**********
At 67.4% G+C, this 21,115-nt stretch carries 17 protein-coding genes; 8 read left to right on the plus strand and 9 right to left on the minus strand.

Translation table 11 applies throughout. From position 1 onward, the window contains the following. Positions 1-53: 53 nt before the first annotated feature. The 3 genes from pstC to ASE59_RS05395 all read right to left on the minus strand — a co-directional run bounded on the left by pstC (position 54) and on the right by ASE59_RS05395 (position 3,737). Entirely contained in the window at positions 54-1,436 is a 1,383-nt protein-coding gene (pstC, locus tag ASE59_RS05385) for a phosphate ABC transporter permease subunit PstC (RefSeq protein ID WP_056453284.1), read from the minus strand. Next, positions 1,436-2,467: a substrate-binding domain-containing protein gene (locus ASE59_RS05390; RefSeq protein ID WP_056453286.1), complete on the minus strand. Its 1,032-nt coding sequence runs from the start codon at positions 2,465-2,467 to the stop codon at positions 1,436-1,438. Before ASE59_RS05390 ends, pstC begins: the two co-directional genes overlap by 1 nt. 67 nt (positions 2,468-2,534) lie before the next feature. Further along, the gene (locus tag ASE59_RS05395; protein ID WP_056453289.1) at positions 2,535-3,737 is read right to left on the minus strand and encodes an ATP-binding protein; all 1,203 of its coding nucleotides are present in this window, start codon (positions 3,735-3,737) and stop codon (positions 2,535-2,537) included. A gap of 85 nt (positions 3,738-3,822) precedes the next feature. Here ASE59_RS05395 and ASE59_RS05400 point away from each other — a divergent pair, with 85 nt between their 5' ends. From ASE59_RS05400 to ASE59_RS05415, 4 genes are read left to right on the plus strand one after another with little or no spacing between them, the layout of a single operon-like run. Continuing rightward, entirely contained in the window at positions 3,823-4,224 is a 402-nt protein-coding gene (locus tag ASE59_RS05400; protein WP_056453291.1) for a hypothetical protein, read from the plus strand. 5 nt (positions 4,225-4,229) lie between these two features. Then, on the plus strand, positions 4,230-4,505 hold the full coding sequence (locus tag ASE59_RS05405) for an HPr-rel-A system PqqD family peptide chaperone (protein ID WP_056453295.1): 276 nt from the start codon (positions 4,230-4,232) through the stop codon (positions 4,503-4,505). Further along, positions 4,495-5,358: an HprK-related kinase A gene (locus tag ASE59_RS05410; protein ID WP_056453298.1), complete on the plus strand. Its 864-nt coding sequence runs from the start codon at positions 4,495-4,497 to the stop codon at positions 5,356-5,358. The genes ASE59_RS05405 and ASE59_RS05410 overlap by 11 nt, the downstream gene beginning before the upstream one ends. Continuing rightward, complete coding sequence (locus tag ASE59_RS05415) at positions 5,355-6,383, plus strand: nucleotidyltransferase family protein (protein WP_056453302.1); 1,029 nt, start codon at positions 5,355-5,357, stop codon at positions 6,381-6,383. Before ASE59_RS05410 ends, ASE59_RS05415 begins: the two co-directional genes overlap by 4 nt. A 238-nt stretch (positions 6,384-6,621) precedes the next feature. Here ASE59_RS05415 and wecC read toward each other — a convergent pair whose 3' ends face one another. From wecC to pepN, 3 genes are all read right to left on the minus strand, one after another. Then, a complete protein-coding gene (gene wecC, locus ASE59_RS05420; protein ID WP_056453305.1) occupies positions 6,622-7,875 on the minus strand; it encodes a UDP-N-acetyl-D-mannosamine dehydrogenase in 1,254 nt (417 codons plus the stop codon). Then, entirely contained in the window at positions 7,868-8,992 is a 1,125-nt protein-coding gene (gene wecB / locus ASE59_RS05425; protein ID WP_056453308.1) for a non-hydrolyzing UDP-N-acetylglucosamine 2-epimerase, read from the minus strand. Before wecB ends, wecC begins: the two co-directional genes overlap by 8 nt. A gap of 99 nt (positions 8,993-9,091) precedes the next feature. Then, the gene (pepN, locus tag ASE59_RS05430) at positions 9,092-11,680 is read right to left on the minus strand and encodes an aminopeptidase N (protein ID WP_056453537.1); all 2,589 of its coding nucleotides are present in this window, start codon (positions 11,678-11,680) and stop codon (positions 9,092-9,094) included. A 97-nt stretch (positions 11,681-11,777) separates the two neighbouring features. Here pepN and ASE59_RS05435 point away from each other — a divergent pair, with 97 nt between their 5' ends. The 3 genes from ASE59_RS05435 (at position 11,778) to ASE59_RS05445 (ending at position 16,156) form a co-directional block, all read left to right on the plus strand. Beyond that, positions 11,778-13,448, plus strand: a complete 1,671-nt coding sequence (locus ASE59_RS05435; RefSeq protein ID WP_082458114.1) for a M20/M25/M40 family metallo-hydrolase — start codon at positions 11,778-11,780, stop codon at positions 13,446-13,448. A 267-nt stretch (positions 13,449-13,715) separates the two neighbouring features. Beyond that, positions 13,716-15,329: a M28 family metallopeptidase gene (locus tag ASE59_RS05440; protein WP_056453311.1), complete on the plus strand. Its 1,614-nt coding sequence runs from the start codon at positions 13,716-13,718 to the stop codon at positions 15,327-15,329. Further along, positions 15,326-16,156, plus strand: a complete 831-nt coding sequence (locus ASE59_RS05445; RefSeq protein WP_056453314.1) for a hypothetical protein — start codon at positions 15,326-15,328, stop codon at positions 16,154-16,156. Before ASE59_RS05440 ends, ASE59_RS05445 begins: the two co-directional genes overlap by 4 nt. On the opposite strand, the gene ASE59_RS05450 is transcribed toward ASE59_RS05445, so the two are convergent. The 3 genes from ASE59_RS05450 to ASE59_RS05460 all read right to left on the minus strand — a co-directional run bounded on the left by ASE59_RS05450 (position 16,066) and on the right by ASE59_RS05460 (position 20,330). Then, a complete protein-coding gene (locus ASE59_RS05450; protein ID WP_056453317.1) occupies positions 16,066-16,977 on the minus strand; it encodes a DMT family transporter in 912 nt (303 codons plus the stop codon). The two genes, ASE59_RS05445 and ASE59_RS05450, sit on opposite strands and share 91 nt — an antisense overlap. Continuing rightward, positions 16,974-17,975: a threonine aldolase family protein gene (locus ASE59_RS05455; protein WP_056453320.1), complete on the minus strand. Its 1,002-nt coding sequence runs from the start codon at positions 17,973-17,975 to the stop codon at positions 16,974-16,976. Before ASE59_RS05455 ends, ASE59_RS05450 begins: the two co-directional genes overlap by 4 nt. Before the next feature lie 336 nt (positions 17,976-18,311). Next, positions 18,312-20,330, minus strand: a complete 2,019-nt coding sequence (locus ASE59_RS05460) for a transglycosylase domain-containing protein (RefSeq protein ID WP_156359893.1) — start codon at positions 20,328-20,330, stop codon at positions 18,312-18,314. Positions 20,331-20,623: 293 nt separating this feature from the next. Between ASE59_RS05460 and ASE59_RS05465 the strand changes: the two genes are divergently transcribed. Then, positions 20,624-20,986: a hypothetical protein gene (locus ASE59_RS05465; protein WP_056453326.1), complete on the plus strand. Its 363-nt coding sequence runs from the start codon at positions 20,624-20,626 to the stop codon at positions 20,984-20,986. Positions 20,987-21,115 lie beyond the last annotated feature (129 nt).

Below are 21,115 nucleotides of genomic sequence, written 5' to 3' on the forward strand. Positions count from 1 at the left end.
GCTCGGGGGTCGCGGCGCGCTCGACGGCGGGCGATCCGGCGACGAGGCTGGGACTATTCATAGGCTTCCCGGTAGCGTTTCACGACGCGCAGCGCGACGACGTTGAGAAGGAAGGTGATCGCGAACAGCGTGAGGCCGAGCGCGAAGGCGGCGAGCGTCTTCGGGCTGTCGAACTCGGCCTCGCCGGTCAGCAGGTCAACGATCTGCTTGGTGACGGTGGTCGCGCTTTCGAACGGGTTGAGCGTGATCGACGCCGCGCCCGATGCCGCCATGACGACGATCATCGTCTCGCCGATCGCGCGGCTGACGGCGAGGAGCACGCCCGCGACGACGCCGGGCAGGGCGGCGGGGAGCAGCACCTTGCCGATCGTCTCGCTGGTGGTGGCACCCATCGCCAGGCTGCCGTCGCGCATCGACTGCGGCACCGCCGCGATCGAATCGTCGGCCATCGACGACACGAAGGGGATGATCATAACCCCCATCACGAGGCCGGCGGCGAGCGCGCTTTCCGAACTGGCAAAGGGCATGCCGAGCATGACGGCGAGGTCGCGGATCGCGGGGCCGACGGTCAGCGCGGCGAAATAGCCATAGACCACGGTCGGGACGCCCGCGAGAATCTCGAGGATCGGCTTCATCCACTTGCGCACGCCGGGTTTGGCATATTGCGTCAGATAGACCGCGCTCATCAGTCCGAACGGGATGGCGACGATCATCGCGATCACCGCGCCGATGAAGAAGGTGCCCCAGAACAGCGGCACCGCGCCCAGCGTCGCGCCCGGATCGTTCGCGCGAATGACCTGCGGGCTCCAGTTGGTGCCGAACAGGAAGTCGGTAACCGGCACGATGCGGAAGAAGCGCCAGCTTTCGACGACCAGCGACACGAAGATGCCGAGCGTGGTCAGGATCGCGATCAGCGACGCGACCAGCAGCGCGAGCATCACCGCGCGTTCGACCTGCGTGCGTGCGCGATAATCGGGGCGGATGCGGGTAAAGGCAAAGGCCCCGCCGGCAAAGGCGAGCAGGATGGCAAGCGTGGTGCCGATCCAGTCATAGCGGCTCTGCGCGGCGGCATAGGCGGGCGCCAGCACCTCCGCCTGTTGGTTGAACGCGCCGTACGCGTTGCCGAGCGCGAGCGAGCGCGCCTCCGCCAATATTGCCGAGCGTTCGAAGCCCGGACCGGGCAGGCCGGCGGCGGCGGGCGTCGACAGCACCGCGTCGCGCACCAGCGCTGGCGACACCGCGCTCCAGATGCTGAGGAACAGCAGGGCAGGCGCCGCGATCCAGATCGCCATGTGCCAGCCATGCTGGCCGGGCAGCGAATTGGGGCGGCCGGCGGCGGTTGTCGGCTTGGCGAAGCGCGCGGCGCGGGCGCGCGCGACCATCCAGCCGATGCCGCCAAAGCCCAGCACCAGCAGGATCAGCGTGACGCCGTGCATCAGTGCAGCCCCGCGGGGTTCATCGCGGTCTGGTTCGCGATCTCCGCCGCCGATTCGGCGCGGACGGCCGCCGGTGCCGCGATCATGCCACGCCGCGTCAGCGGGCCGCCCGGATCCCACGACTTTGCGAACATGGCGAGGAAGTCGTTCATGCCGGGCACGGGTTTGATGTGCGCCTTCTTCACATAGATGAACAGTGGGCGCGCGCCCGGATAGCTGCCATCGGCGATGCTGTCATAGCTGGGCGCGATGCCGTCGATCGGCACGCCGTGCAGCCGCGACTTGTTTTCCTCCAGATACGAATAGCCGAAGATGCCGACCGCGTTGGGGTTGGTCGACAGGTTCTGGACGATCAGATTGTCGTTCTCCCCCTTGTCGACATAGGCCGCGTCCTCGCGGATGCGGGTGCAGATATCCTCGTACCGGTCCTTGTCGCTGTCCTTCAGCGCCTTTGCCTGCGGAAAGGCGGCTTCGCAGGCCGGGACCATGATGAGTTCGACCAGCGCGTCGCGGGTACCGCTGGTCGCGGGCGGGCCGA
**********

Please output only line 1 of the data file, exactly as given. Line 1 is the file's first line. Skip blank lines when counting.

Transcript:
At 67.4% G+C, this 21,115-nt stretch carries 17 protein-coding genes; 8 read left to right on the plus strand and 9 right to left on the minus strand.